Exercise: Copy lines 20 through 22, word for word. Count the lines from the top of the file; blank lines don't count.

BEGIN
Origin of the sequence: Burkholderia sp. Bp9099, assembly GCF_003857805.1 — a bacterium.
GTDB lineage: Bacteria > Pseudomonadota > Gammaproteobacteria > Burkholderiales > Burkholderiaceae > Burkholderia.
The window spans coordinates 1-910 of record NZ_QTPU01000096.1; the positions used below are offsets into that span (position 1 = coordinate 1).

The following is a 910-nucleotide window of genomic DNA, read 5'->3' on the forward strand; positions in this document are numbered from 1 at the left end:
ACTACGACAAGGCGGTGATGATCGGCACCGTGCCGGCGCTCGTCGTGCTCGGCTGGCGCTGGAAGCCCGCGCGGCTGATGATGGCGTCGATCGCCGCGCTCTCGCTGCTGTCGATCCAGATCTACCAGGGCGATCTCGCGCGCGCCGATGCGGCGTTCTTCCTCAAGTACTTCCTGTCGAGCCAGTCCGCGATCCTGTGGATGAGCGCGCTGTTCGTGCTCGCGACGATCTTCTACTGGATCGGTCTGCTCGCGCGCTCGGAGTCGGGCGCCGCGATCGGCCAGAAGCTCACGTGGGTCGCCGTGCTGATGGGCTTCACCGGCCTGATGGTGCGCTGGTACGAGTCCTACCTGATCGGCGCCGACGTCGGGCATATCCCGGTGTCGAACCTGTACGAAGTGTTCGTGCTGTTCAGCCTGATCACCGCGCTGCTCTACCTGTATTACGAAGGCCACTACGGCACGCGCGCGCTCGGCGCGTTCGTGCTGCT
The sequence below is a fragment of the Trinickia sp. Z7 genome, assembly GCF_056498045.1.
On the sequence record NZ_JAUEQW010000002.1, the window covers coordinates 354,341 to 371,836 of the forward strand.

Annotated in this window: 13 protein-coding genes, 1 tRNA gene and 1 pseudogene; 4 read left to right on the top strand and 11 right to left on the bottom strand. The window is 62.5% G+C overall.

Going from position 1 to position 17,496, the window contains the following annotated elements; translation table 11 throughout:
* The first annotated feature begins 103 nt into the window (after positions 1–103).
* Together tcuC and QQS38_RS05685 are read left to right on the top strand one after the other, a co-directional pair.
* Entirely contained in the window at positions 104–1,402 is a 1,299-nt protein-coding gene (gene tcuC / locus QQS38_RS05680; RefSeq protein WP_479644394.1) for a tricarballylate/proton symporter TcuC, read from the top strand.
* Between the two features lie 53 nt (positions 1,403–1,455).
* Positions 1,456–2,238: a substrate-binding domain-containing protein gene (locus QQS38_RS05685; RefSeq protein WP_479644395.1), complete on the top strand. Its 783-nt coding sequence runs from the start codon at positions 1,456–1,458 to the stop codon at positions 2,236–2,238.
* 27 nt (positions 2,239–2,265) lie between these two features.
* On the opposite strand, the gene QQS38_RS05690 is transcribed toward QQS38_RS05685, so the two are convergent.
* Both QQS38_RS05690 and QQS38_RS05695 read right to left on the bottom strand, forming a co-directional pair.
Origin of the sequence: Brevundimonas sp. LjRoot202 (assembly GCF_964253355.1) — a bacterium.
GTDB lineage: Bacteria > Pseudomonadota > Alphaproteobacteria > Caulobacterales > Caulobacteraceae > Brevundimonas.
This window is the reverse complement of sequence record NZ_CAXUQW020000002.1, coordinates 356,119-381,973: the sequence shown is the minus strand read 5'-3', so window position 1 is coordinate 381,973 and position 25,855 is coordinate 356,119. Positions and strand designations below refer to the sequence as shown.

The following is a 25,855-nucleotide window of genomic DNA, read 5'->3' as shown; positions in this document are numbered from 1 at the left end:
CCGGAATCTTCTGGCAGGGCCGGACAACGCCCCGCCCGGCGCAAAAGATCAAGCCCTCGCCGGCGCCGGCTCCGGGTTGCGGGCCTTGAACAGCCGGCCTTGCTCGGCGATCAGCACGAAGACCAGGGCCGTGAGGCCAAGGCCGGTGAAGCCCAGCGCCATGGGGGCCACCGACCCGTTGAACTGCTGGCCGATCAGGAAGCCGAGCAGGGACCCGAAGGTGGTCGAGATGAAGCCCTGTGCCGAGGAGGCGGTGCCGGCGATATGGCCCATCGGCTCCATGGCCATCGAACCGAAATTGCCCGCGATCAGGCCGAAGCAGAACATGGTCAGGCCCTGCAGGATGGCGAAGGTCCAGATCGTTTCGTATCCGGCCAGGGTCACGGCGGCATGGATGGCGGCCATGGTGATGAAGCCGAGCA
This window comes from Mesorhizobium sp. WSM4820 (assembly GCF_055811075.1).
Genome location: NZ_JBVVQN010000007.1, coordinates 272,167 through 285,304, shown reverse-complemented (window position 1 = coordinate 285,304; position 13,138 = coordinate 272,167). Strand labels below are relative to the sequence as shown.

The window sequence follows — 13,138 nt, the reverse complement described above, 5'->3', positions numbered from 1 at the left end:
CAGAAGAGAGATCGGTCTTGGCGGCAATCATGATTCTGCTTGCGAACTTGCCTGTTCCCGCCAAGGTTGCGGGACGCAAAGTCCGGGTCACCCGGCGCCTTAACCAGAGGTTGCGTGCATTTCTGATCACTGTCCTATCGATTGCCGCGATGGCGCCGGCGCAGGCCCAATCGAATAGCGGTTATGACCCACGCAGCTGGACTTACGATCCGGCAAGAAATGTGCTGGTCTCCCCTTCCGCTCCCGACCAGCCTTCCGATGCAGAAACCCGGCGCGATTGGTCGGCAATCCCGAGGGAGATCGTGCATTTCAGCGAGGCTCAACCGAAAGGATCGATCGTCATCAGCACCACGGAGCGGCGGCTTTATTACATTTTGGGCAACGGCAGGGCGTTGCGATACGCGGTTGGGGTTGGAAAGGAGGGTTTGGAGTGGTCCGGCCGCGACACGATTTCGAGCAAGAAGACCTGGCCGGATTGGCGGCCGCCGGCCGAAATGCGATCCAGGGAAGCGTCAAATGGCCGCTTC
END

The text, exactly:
This window is the reverse complement of sequence record NZ_CAXUQW020000002.1, coordinates 356,119-381,973: the sequence shown is the minus strand read 5'-3', so window position 1 is coordinate 381,973 and position 25,855 is coordinate 356,119. Positions and strand designations below refer to the sequence as shown.

The following is a 25,855-nucleotide window of genomic DNA, read 5'->3' as shown; positions in this document are numbered from 1 at the left end:
CCGGAATCTTCTGGCAGGGCCGGACAACGCCCCGCCCGGCGCAAAAGATCAAGCCCTCGCCGGCGCCGGCTCCGGGTTGCGGGCCTTGAACAGCCGGCCTTGCTCGGCGATCAGCACGAAGACCAGGGCCGTGAGGCCAAGGCCGGTGAAGCCCAGCGCCATGGGGGCCACCGACCCGTTGAACTGCTGGCCGATCAGGAAGCCGAGCAGGGACCCGAAGGTGGTCGAGATGAAGCCCTGTGCCGAGGAGGCGGTGCCGGCGATATGGCCCATCGGCTCCATGGCCATCGAACCGAAATTGCCCGCGATCAGGCCGAAGCAGAACATGGTCAGGCCCTGCAGGATGGCGAAGGTCCAGATCGTTTCGTATCCGGCCAGGGTCACGGCGGCATGGATGGCGGCCATGGTGATGAAGCCGAGCA